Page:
Clinical benefits of partial circulatory support in New York Heart Association Class IIIB and Early Class IV patients
Meyns, Bart × Simon, Andre Klotz, Stefan Wittwer, Thorsten Schlensak, Christian Rega, Filip Burkhoff, Daniel #
European Journal of Cardio-Thoracic Surgery vol:39 issue:5 pages:693-698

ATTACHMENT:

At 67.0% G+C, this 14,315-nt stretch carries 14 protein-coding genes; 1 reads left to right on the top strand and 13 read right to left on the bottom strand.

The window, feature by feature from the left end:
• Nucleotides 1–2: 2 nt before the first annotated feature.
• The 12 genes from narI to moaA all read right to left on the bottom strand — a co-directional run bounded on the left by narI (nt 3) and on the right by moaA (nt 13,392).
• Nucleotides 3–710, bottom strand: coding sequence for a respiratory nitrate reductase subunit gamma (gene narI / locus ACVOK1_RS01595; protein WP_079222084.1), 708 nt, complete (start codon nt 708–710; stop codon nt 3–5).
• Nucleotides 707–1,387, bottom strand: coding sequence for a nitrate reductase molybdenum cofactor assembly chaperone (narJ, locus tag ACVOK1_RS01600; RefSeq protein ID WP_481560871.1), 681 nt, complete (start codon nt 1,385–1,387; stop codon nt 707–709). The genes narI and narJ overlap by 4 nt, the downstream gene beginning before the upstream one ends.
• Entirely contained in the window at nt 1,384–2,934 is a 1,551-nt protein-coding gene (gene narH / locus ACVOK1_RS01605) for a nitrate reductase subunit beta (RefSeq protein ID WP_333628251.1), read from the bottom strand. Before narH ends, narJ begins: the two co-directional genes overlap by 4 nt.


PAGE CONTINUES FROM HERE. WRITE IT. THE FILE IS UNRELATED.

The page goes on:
Objective: Full mechanical support with a left-ventricular assist device (LVAD) is generally limited to end-stage heart-failure patients. We have been studying the safety and efficacy of the partial support Synergy(®) Pocket Micro-pump as bridge-to-transplant in a less-sick group of patients as a prelude to a study of its use for destination therapy. Methods: The CircuLite(®) Synergy device is implanted via a small right-sided thoracotomy with an inflow cannula in the left atrium and an outflow graft connected to the right subclavian artery without the use of extracorporeal circulation. The micro-pump is the size of an AA battery, sits in the 'pacemaker' pocket subcutaneously in the right clavicular groove and pumps up to 3.0lmin(-1) from the left atrium to the right subclavian artery. Results: The device has been implanted in 27 patients awaiting cardiac transplant (22 males), age 54.8±10.0 years with ejection fraction (EF) 21±6%, mean arterial pressure 73.5±8.8mmHg, pulmonary capillary wedge pressure (PCWP) 27.5±7.8mmHg and cardiac index (CI) 2.0±0.4lmin(-1)m(-2). Duration of support has ranged from 6 to 281 days. Right-heart catheterization showed significant hemodynamic improvement in the short- and intermediate term after implant, with increases in CI from 2.0±0.4 to 2.8±0.6lmin(-1)m(-2) (p<0.001) and reductions in PCWP from 28±6 to 18±7mmHg (p=0.002) at an average of 9.5±5.5 weeks. Conclusions: The Synergy device provides partial hemodynamic support and its use is associated with significantly improved hemodynamics, thus appearing to interrupt and partially reverse the progressive hemodynamic deterioration typical of end-stage heart failure. Ongoing efforts are aimed at demonstrating additional clinical benefits and continuing to further improve the risk/benefit ratio.